At 05:58 AM 12/21/2003, Rene Tschaggelar wrote:
Laurie Biddulph wrote:

Is there any recommended method in Protel 99 of handling the power pins on logic chips similar to my first method above that Protel 99 can handle comfortably?

Let me advocate my preferred method. I have the schematic symbol identical to the footprint, the powerpins visible. What the powerpins concerns I tend to work with netlabels, so the schematic is not cluttered with useless wires. The advantage is the ease of debugging with the scope probe. The schematic is sufficient.

The schematic is sufficient in either case (i.e., physical layout or functional symbol); likewise either case generates net lists perfectly well. (This is a separate question from power pin visibility, since power pins can be visible with functional symbols, in several ways, as have been discussed.)

However, certainly, having a symbol topologically the same as the footprint makes it easier to identify pins on the physical part, hence Rene's comment. But there are other ways of acheiving similar results, maybe a little paint -- or silkscreen pin legend -- on the PCB.

And many times I've read a schematic with such footprint symbols and it *really* slows me down in terms of understanding the *function* of the part in question, and thus where a tech would want to probe. Is it an input or an output? How do the signals flow across the page? If you've got a pile of logic, i.e., inverters, nand gates, etc., it is next to incomprehensible if you don't use functional signals; only if there is bus logic, with the pins being physically laid out in a rational sequence, does it make sense to use footprint symbols.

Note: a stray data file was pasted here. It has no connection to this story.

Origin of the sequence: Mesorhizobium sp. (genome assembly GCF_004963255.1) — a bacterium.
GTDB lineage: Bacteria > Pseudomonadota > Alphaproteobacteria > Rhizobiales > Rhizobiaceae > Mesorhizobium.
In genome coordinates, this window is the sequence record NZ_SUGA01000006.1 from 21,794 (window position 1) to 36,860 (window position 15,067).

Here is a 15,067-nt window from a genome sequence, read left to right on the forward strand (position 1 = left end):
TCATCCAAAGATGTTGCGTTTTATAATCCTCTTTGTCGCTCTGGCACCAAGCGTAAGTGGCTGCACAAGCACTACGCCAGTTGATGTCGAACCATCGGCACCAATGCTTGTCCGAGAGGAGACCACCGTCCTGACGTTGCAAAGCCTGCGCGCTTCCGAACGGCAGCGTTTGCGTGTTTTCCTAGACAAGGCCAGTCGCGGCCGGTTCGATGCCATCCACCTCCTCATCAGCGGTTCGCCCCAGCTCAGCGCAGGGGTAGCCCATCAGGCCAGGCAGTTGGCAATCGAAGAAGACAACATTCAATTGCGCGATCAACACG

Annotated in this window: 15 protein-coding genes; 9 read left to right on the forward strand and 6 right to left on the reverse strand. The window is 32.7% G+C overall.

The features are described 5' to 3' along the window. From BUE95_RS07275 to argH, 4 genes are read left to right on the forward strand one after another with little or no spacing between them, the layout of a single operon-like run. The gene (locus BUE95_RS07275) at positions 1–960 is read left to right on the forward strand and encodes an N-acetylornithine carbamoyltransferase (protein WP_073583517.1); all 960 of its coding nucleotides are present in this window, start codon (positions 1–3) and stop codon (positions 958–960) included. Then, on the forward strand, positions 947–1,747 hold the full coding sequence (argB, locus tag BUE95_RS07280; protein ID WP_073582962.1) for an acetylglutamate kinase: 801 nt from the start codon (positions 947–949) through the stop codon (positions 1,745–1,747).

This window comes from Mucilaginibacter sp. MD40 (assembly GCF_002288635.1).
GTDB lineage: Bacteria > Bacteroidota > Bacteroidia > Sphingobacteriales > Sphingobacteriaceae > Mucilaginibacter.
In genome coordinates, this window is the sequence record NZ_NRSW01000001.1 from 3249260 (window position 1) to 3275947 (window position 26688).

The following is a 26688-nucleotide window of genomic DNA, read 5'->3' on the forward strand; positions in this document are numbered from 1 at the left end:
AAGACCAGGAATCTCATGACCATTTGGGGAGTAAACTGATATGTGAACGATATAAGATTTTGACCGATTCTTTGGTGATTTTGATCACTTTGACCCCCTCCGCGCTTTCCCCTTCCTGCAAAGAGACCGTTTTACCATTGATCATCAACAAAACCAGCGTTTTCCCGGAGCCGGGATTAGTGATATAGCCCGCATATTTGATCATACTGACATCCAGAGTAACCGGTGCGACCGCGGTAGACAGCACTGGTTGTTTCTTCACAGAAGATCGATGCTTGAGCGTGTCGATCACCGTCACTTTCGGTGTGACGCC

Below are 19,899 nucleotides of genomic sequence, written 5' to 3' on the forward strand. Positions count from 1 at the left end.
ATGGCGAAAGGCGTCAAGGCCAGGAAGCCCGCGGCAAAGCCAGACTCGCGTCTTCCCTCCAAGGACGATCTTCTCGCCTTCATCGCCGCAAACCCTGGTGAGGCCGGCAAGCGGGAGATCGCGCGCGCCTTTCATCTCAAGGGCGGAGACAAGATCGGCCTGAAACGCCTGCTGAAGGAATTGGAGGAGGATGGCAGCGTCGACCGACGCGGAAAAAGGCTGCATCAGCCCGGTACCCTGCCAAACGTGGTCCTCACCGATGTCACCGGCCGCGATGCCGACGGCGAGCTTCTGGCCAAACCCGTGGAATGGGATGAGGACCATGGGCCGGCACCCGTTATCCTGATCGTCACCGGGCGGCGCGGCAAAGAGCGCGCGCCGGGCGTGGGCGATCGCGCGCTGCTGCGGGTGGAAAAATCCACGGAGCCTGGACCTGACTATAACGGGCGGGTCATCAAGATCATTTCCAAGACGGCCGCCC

Three functions of schematic:
(1) Generate net lists and part lists
(2) Explain circuit operation
(3) Identify part and pin functions for debug/repair.

A quick and dirty schematic often falls short with function 2, and function 3 is impaired much more if circuit operation is not clear than if the tech has to do a little translation of pin locations. If pin locations are not really obvious, why not put a non-electrical diagram on the schematic showing the pinout? Best of both worlds!

(Likewise, pin 1 indicators are de rigeur on the PCB, even if you don't have a silkscreen on the board, and if there *is* a silkscreen, adding some pin numbers on large parts can really be a service to a tech....)

The small overhead in manually swapping the wires for re-
assignment is considered worth the effort.

Ing.Buro R.Tschaggelar
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